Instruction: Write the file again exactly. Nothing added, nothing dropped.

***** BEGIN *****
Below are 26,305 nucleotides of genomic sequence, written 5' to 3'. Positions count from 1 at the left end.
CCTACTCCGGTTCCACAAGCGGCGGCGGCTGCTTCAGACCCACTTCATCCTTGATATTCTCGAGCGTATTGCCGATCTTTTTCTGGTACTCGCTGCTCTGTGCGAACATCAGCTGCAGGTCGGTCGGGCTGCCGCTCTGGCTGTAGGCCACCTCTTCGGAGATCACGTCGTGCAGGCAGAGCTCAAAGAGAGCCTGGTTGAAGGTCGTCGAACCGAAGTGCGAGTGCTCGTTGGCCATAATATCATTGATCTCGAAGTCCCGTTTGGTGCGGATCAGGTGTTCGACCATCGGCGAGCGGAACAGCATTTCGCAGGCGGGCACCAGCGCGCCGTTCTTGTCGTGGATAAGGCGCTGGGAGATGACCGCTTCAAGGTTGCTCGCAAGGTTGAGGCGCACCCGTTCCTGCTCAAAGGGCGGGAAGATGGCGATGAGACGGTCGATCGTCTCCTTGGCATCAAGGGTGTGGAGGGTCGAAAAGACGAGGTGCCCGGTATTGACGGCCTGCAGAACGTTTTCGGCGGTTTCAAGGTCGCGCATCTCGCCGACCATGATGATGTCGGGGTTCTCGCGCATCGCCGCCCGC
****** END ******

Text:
Below are 26,305 nucleotides of genomic sequence, written 5' to 3'. Positions count from 1 at the left end.
CCTACTCCGGTTCCACAAGCGGCGGCGGCTGCTTCAGACCCACTTCATCCTTGATATTCTCGAGCGTATTGCCGATCTTTTTCTGGTACTCGCTGCTCTGTGCGAACATCAGCTGCAGGTCGGTCGGGCTGCCGCTCTGGCTGTAGGCCACCTCTTCGGAGATCACGTCGTGCAGGCAGAGCTCAAAGAGAGCCTGGTTGAAGGTCGTCGAACCGAAGTGCGAGTGCTCGTTGGCCATAATATCATTGATCTCGAAGTCCCGTTTGGTGCGGATCAGGTGTTCGACCATCGGCGAGCGGAACAGCATTTCGCAGGCGGGCACCAGCGCGCCGTTCTTGTCGTGGATAAGGCGCTGGGAGATGACCGCTTCAAGGTTGCTCGCAAGGTTGAGGCGCACCCGTTCCTGCTCAAAGGGCGGGAAGATGGCGATGAGACGGTCGATCGTCTCCTTGGCATCAAGGGTGTGGAGGGTCGAAAAGACGAGGTGCCCGGTATTGACGGCCTGCAGAACGTTTTCGGCGGTTTCAAGGTCGCGCATCTCGCCGACCATGATGATGTCGGGGTTCTCGCGCATCGCCGCCCGC